As you may know if you read the recent review of “Bridge To Terabithia,” my criteria for books as a young person was hopefully, that no one would die in a freak accident or even die period: animal or human. Unless I knew it was coming, and then I would happily reread the book. Of course, if it was about an Important Subject like cancer, you were pre-prepared as it were. When I was in elementary school, one of our teachers read us a YA novel about a teen with cancer, probably to cheer us up from having recently watched the space shuttle “Challenger” explode live on TV. Unlike John Green’s novel “The Fault in Our Stars,” a bestselling YA novel made into a movie a couple of years ago, I don’t remember anyone dissolving into tears (on either occasion), but when I went to the movie version of “The Fault,” there was much weeping, wailing and gnashing of teeth. I think the difference between a book like “The Fault,” and your average issue-of-the-week YA novel is that in the former, teens are portrayed more as they would ideally like to see themselves: profound, philosophical, etc. with a minimum of the traits that come with raging hormones. Call it the Salinger effect.
In “The Fault in Our Stars,” Shailene Woodley plays a teen with cancer whose parents force her to attend a support group which she is not particularly happy about. Of course, anyone who has ever seen a teen movie before knows that the solution is simple: find a kindred spirit/love interest or a group of them. In another John Green book, “Looking For Alaska,” this takes place at a boarding school – “The Fault,” is basically the same with the school swapped for a support group, and then later, Amsterdam. But I’m getting ahead of myself. Most of the movie takes place in the U.S. of A. where things start looking up when Shailene meets a slightly older guy (Ansel Elgort) and his friend (also with cancer) Nate Wolff. They form a snarky trio, and Shailene and Ansel fall for each other, exchanging their favorite books. Ansel’s is by an author whose plot echoes that of Shailene’s real story, which gives the movie a chance to travel to Europe. Eventually, after heavy parental pleading, Shailene and Ansel do just that in order to track down the author (Willem Dafoe) of the book in person and ask him the kinds of questions he probably moved to avoid having passionate fans find him and answer. At one point, they declare their love in the Anne Frank house, which was the moment I remember best because during that scene, the girl sitting two seats away from me began crying with a passion I could not muster if someone had actually died in front of me.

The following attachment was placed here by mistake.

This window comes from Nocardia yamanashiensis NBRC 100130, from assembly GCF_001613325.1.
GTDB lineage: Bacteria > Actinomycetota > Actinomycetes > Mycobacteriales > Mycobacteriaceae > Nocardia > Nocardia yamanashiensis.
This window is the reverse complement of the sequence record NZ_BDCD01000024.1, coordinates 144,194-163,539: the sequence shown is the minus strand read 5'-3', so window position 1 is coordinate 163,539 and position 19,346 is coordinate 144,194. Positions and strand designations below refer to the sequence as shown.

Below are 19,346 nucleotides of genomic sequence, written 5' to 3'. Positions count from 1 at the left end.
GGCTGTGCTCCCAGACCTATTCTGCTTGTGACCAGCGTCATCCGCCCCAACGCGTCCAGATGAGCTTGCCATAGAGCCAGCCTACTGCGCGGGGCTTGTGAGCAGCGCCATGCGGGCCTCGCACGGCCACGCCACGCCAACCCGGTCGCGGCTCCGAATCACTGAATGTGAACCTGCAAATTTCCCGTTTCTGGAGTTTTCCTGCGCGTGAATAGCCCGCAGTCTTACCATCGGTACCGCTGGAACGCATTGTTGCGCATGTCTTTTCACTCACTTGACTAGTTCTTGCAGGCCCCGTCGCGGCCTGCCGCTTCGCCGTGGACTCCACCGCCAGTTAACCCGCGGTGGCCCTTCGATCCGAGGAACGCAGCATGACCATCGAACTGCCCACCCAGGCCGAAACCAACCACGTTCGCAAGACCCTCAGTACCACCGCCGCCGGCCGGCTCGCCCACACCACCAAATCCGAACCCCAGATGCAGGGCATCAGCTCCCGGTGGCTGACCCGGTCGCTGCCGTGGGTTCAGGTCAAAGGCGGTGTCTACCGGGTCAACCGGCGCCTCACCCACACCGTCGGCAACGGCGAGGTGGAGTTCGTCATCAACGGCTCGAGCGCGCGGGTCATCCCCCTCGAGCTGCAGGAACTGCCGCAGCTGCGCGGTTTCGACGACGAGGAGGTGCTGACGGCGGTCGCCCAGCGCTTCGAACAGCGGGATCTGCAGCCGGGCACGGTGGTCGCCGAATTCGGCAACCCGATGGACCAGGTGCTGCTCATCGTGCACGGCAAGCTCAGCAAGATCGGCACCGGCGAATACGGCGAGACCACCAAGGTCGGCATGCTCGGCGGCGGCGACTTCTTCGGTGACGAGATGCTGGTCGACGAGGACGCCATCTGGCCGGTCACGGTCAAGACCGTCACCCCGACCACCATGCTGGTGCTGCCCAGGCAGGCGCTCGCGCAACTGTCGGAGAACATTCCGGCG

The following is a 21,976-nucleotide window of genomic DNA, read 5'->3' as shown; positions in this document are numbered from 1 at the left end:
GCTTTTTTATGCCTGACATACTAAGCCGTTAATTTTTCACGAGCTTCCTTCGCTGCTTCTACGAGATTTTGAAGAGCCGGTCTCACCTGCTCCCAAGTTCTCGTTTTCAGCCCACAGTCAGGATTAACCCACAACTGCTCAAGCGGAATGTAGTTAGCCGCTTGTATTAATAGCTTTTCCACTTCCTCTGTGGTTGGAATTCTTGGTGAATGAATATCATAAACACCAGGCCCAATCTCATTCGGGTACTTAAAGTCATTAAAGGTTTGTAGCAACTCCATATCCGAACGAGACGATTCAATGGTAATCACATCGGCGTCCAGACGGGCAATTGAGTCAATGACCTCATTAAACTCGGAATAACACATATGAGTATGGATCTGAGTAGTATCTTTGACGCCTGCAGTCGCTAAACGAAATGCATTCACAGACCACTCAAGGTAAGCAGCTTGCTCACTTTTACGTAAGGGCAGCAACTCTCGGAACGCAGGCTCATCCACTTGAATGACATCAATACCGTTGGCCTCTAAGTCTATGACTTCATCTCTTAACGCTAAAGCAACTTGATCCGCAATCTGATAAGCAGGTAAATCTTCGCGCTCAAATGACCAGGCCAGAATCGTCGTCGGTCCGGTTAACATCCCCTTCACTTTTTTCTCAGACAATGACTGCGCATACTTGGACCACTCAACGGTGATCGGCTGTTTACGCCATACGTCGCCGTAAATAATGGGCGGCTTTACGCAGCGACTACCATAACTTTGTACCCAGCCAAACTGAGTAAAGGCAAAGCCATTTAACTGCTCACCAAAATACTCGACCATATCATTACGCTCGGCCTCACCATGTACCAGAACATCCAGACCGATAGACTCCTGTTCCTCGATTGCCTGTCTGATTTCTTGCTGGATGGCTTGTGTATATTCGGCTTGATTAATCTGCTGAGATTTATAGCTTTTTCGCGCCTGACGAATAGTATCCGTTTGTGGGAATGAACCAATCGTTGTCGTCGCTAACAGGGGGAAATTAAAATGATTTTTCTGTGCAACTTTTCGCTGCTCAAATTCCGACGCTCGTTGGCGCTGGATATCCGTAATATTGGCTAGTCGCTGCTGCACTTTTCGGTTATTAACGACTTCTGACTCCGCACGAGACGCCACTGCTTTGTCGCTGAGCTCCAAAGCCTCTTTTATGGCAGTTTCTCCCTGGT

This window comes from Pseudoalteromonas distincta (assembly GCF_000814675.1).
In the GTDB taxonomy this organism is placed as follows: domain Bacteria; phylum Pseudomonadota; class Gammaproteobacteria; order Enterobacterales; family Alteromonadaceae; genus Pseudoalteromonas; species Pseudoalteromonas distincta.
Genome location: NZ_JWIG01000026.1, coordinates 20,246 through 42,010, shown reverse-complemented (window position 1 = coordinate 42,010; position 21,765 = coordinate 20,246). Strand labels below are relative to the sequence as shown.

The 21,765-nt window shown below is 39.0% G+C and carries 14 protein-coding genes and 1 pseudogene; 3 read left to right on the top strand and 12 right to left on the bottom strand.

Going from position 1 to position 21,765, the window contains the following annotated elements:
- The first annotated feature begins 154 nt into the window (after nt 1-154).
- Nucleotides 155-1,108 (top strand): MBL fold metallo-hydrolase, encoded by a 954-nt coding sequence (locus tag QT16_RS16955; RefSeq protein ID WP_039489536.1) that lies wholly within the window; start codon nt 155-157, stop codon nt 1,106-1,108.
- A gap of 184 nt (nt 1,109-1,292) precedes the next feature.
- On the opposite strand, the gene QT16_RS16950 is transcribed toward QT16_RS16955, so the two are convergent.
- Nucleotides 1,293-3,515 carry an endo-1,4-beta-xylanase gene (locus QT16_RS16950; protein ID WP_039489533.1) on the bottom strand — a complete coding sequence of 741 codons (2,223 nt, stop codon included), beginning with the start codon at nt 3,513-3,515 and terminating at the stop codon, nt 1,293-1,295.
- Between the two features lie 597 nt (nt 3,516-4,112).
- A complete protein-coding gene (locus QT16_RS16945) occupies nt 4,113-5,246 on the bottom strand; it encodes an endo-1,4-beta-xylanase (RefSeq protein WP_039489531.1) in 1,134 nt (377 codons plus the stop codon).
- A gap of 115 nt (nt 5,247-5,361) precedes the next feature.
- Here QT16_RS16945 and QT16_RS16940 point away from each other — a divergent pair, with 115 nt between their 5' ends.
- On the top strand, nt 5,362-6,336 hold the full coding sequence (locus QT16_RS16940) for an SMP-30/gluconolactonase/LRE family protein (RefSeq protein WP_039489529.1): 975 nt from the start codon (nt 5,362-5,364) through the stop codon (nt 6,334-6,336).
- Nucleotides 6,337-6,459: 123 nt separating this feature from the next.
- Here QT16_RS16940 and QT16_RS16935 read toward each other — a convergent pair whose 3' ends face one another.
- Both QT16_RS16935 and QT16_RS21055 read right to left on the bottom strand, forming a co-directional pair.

Luckily, or unluckily, there are plenty more tear-jerking moments to come in “The Fault,” as this is a double funeral movie, plus the author chooses to have a character pre-read his eulogy. It even made me tear up, and it kept the ushers busy picking up mounds of Kleenex before the movie ended, so that no one would trip on them on the way out, injure themselves and sue. I’m going to assume it’s faithful to the source material, and certainly, the cast does a great job. The theme of the book/movie is that although we can’t choose to get hurt, we can choose those who wind up hurting us, or something like that. Personally, this is as appealing as the theme of another, earlier YA cancer movie: “Love Story,” in which one of the characters sagely explains to the other that love, “means never having to say you’re sorry.” Still death is definitely a more appealing subject when it strikes the young and articulate on film, and because it freezes you forever in that early moment in time, tragedy is always heightened. Also, it helps if the deaths are so sad they trigger the majority of the movie theater because then you don’t have to say you’re sorry for crying either.